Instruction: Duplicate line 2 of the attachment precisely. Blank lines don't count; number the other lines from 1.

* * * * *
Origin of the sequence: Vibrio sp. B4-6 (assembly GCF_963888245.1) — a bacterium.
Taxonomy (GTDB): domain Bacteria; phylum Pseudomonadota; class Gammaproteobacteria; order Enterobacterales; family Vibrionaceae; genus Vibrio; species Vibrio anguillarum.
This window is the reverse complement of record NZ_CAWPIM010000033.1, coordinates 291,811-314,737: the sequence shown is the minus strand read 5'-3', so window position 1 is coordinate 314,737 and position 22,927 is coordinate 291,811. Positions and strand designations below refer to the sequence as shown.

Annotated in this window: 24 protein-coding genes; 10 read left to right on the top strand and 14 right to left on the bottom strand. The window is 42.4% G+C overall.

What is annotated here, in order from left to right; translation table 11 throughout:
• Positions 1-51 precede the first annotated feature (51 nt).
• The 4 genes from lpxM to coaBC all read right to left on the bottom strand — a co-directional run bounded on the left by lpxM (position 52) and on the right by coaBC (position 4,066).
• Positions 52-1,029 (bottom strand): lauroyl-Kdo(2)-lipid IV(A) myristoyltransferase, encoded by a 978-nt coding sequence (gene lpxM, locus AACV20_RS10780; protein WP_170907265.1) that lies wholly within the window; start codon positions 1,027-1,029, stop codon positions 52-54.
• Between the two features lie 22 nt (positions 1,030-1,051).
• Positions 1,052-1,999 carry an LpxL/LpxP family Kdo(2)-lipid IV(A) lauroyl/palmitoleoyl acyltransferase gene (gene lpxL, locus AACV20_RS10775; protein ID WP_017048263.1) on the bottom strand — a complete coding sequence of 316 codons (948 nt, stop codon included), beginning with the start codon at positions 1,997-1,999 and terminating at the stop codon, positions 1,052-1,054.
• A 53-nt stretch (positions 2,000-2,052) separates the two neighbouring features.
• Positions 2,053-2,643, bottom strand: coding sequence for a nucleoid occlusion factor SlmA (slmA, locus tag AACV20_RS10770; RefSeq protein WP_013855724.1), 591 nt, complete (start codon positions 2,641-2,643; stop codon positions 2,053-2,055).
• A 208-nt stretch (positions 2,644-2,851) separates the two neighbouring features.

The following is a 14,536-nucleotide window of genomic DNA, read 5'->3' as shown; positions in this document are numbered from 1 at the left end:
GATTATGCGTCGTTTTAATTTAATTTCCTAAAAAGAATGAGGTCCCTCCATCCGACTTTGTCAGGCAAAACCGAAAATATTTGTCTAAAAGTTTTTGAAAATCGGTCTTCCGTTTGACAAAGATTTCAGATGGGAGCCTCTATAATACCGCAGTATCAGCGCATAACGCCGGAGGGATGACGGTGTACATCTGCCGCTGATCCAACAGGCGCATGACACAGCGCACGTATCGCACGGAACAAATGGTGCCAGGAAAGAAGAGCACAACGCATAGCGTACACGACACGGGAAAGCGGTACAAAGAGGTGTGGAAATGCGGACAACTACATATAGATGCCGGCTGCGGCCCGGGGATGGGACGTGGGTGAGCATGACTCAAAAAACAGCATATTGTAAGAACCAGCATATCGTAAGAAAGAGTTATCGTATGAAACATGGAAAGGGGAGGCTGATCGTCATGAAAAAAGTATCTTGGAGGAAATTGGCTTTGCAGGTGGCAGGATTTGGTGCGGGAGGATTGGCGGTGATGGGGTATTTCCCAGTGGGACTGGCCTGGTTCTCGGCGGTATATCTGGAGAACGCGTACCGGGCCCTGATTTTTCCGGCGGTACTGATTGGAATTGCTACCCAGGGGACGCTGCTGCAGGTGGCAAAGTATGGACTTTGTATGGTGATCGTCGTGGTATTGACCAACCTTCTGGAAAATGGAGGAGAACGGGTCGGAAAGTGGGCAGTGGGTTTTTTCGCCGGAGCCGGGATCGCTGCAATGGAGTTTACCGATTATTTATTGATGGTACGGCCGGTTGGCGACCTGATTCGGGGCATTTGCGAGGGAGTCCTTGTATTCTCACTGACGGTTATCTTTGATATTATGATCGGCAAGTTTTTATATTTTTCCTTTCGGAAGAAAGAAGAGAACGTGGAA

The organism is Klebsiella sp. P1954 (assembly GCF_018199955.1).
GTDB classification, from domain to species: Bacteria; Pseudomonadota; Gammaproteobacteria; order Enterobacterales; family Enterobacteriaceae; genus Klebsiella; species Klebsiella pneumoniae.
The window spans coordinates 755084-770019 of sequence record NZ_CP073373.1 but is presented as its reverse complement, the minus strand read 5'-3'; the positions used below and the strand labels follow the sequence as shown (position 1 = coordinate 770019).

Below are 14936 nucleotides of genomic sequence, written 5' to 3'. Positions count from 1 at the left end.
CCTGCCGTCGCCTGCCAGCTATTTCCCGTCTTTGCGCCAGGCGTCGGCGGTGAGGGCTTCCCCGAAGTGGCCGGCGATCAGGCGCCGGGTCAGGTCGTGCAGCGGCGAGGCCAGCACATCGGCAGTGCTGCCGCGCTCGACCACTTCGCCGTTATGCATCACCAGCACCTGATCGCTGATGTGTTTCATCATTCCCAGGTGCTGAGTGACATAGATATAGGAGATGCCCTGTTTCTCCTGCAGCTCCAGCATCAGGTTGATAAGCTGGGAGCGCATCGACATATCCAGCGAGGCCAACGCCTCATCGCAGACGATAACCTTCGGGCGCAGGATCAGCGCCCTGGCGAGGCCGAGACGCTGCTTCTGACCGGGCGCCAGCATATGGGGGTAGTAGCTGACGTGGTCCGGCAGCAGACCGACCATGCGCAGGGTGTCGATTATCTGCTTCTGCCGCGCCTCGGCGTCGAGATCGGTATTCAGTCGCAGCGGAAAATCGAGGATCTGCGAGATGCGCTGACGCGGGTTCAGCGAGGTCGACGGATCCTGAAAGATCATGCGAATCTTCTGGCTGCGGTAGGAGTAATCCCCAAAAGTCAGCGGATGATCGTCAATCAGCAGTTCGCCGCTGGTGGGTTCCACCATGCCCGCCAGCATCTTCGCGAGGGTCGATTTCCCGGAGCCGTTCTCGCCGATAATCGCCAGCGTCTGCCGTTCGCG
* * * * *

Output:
Taxonomy (GTDB): domain Bacteria; phylum Pseudomonadota; class Gammaproteobacteria; order Enterobacterales; family Vibrionaceae; genus Vibrio; species Vibrio anguillarum.